Plastic Free Camps

jackie, October 14, 2019

Plastic Free Camps 

By Kathleen Brewster

 

As a child, I attended faith based summer camps every year and as a young adult I’ve been a volunteer at them! As a kid they were a highlight of my summer and a way to connect more closely with my faith and other like minded individuals. Now as a college student, I’ve noticed the waste (plastics, food, trash, etc) that these camps generate each summer. 

 

I was shocked by the amount of plastics that go to waste EACH week! From plastic water bottles, plastic plates, plastic forks, plastic cups, plastic decorations, plastic snack bags, etc it felt like the plastic was endless. 

 

A five day summer camp with 50 kids compiled up to 326,400,000 pieces of trash ending up in landfills with much of it not even being able to be recycled in Fairfax County. 



To me, that is insane since we are only one church and one week of the summer. Millions of people attend faith based summer camps all around the world. And truly, most week long camps, faith based or not, are generating lots of plastic waste. From sports camps to sleepaway camps we must create solutions to the generation of plastic waste. But how can we fix this?

 

I’ve compiled some tips to reduce plastic waste at faith based camp. I’ve also created a guide about how to have a waste free faith based camp that can be adapted to non faith based camps. You can view it here. Here are some quick tips that can help you cut down on waste in camps that you might not even realize.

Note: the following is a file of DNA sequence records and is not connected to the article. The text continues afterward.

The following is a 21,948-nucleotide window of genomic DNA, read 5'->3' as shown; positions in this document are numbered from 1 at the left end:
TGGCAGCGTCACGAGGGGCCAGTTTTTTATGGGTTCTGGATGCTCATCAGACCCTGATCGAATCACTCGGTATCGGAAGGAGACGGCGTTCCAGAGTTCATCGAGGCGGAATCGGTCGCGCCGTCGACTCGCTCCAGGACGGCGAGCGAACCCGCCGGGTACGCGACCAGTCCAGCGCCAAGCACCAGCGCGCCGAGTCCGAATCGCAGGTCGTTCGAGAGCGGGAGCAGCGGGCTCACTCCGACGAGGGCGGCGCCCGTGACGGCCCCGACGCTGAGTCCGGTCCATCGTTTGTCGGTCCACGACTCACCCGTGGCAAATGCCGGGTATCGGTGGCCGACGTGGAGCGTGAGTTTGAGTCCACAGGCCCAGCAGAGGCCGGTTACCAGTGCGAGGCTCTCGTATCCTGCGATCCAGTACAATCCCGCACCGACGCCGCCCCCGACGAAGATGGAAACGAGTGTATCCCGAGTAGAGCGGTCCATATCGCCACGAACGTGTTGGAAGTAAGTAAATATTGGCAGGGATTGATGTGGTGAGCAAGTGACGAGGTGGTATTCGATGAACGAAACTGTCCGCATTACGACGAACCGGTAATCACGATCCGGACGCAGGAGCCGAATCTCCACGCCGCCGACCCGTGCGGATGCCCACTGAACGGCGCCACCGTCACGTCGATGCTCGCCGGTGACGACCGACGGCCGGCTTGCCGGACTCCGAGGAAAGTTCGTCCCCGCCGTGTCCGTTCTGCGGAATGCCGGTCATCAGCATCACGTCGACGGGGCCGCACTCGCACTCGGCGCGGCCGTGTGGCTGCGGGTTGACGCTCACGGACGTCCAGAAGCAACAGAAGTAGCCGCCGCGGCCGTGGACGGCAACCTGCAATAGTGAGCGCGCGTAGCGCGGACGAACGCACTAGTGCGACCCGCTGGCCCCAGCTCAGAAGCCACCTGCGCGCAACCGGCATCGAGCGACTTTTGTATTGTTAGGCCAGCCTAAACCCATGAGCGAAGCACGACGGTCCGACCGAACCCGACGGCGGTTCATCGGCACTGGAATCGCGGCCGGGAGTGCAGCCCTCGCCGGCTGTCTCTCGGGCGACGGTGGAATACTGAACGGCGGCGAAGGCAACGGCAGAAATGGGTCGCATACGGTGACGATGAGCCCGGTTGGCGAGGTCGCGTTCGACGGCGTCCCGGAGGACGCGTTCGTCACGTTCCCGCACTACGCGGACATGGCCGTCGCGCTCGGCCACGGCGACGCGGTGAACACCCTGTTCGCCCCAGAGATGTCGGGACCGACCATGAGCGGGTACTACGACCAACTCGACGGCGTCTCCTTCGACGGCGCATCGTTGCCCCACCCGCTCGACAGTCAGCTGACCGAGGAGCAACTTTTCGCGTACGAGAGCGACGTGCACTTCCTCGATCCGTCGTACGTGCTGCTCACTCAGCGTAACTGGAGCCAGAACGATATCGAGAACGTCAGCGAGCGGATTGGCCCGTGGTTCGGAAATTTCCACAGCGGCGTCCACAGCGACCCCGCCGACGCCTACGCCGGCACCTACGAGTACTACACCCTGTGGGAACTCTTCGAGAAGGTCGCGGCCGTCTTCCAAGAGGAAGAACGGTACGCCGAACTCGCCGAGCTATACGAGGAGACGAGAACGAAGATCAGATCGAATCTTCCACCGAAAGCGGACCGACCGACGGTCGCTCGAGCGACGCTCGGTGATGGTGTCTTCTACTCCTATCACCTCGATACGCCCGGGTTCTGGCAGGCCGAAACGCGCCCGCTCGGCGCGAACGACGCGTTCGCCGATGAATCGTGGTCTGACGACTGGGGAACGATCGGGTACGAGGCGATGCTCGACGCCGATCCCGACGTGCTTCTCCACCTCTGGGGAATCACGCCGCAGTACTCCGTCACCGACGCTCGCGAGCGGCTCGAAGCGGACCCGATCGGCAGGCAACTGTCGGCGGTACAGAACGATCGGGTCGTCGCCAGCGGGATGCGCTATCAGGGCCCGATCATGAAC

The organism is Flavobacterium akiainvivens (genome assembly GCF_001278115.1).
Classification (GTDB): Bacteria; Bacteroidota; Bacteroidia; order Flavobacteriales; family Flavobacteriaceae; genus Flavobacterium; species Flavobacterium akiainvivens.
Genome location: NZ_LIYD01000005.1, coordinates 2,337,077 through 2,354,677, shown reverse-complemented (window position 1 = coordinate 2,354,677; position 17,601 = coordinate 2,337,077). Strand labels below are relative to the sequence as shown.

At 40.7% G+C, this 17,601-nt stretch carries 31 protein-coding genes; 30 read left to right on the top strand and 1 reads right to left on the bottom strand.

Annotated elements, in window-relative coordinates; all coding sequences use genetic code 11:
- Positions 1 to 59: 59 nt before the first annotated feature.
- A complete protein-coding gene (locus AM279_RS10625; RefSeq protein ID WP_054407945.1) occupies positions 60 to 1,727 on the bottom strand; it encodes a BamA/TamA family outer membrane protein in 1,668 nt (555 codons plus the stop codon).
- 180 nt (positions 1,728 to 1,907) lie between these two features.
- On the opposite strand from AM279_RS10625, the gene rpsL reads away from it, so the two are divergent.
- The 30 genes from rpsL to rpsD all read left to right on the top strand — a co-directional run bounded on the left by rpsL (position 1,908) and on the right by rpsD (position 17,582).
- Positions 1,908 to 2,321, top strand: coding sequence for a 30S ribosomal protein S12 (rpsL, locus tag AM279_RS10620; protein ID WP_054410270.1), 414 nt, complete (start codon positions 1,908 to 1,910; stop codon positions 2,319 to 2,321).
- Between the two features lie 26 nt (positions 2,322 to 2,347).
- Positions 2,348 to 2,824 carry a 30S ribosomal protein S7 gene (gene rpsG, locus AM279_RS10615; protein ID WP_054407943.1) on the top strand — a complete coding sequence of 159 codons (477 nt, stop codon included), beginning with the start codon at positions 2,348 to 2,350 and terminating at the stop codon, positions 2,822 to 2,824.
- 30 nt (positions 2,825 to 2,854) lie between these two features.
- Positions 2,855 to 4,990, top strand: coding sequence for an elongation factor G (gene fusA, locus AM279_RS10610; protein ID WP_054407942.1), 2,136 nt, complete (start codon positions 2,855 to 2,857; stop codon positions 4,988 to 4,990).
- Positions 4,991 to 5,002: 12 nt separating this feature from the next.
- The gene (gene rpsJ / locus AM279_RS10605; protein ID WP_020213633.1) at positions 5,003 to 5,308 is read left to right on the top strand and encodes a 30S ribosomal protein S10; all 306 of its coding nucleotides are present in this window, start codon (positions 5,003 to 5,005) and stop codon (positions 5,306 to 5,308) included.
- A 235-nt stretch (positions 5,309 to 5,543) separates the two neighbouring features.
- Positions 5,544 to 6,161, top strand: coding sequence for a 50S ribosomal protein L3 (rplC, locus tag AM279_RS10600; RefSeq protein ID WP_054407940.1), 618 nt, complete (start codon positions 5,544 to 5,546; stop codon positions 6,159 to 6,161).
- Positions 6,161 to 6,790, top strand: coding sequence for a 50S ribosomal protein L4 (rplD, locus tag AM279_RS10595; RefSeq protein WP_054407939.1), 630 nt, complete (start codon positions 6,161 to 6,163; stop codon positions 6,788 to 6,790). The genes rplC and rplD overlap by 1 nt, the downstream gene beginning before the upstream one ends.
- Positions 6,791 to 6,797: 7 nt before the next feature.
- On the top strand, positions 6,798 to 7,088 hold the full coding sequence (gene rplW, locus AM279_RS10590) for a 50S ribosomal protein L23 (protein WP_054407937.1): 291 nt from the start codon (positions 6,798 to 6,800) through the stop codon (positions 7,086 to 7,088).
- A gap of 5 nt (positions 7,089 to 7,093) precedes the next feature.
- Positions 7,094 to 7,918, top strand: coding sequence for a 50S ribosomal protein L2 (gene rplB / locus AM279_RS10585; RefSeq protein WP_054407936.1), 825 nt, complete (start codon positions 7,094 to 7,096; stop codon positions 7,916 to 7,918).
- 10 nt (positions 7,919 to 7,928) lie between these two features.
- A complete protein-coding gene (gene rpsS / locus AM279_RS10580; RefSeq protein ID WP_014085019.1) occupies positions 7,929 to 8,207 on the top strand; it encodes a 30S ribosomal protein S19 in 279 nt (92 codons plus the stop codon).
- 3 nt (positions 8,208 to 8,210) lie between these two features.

1.) Encourage kids to bring reusable water bottles and use water fountains instead of single serve water bottles. If you must use plastic water bottles have kids write their names on them so they can use the same bottle throughout the week and fill it up in at a sink.

2.) Buy Large quantities of snacks. It’s cheaper to buy in bulk and reduces waste from the packaging. Such as buy a box of Goldfish instead of individual packages. 

3.) Use reusable plates that can accommodate many different snacks and try to focus on finger foods instead of things that require silverware. 

4.) If you have decorations for the camp save them for next year or try loaning them to another

place of worship. You could also try and swap decorations. 

5.) Teach the next generation recycling skills. Faith based camps are a great way to teach a variety of topics in a fun way.

 

The path to creating a positive and ethical change doesn’t have to be a sprint, it can be a walk or a stroll, all that matters is that you keep moving forward. Incorporating one or two actions still makes a huge difference and can inspire others to make similar changes!